MedPilot was acquired by Vytalize Health in a deal announced in February 2021. Company co-founder and Chief Marketing Officer Matt Buder Shapiro says it was an exciting experience for the digital health platform.

"We were in a really healthy place in terms of our company," Shapiro says. "We had just had a great financing from some incredible local investors as well as people across the country and we were just starting to really rock and roll on the sales and growth side. And we had just entered early-stage conversations with Vytalize around expanding our offerings into the clinical side of engagement. And right when that happened, COVID hit and a pandemic really shook everything up."

The event, however, turned out to be favorable for MedPilot. While the revenue cycle aspect of the health care industry stalled, creating what Shapiro called an all-hands-on-deck situation, the clinical issue in the relationship with Vytalize became extremely important — not just to the two businesses, but to the overall country in terms of keeping people engaged.

"It's better to be lucky than smart," he says. "We are so thankful to have been speaking with Kevin (Murphy, CFO of Vytalize) and Vytalize as a client — turning into our biggest client — and so very fortunate that we were able to take the next steps."

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Murphy says he's done a lot of deals, including multi-billion-dollar transactions. When dealing with smaller, earlier-stage companies, there can be a lot of constituents, each one often with different objectives for return or for value. In discussing a transaction, that meant dealing with most of them. He credits Shapiro and his colleagues for their frequent and close dialogues.

"There were a number of convertible note holders who had a very senior position in the capital structure who had to be part of that dialogue," Murphy says. "We did a lot of algebra to create a solution that actually worked for them in their returns, putting most of them into a joint return solution with vitalized stakeholders."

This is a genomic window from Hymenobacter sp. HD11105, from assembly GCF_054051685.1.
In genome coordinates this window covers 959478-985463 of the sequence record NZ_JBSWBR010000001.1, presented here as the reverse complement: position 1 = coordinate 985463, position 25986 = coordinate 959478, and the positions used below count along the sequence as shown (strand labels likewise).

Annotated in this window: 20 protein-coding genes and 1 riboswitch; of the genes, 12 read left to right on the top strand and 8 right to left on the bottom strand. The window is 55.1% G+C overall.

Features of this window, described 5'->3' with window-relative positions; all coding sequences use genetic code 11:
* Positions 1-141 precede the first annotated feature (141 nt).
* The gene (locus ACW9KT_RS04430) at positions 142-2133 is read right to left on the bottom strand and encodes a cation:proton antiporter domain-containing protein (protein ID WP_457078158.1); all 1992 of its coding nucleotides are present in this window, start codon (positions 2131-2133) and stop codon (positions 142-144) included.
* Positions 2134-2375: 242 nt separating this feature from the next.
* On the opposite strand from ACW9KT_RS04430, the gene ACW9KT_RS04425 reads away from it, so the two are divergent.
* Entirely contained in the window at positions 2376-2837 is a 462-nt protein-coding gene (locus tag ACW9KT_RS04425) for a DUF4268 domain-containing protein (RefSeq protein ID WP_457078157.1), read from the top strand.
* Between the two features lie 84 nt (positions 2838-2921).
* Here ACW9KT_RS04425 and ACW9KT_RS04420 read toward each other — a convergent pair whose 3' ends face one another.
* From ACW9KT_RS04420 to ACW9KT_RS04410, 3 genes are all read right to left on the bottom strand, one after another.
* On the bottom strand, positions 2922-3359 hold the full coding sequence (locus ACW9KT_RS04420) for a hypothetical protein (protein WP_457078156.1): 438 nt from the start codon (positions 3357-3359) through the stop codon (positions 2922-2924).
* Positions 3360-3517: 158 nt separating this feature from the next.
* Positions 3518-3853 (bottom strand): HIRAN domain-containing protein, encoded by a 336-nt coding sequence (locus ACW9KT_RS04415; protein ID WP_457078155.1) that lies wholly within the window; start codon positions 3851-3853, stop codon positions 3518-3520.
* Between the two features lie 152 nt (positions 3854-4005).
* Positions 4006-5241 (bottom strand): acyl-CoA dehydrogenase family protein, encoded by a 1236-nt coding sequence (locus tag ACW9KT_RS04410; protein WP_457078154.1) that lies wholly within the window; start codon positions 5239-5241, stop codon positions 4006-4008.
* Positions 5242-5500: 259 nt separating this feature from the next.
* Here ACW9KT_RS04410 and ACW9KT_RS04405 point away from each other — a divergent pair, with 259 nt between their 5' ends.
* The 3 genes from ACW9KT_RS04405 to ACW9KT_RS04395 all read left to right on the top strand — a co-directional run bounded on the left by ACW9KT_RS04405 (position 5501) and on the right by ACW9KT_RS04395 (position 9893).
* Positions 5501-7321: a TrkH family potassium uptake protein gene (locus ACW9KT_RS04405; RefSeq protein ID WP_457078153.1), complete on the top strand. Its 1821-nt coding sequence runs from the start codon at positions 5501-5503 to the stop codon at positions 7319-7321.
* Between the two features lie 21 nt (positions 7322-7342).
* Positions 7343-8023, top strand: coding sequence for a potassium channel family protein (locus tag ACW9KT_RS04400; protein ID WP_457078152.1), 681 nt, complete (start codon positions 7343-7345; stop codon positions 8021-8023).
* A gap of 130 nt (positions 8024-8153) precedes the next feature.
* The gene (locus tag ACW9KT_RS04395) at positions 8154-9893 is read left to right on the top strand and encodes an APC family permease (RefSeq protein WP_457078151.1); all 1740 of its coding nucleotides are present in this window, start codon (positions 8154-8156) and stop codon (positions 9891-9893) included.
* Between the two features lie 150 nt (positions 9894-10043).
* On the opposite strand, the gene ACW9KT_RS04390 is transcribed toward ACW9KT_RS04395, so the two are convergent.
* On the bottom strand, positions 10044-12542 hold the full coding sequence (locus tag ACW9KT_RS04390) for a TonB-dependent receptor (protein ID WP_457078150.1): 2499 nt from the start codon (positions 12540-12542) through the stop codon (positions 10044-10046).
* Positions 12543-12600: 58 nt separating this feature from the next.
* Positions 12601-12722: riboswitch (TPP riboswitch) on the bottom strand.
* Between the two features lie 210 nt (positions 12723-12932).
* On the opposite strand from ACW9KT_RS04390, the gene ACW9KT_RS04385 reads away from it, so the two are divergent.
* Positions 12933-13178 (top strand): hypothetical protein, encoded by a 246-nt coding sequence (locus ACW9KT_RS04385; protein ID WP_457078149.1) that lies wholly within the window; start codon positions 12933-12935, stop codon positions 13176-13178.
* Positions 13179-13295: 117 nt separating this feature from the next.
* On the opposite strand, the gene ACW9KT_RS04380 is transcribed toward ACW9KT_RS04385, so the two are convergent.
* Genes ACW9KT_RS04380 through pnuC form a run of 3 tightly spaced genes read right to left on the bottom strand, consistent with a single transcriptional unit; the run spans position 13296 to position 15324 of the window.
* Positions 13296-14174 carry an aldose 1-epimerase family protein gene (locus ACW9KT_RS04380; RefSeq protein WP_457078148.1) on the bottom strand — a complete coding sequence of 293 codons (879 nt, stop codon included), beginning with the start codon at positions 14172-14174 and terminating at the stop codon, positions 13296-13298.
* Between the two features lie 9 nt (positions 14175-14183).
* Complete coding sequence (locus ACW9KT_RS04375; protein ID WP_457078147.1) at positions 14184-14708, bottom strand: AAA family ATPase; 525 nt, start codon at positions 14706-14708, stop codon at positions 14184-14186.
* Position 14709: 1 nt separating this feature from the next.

After the transaction, Shapiro stayed with the company. Whether or not to do so is a question he says the founders asked themselves many times throughout the process.  

"What made it fit so well for us was all of us as founders felt like we would rather have a smaller piece of a much bigger pie than own the whole thing," Shapiro says. "By combining companies, we knew how much bigger we could be. We knew that this isn't like an ego thing like, 'I want to be the King of the Hill.' This is about making a transformative change in health care and with the combined entities we knew we could do it."

However, as Murphy has found through his deal experience, this isn't always the case.

"There have been any number of transactions in the past where one person's ego or need for control, or even some other things, which we used to call social issues — like, what's the name of the combined company going to be, where's the headquarters going to be — which in the this day and age don't matter as much, but if any of those things matter to that seller/driver person in a transaction, can actually ruin the deal," Murphy says. "I've seen deals that failed because of those issues. The solutions for them are sometimes economic, are sometimes structural in such a way as to carve out an empire for that ego issue or person, or define certain rewards for success doing what that person wants to do most. So, there are ways to synthesize around it. Some of those work. Sometimes that person is doing that because they're not the kind of person who wants to do a deal in the first place."

Shapiro and Murphy spoke on the Smart Business Dealmakers Podcast about the deal, how it came to be and where the combined companies go from here. Hit play to catch the full conversation.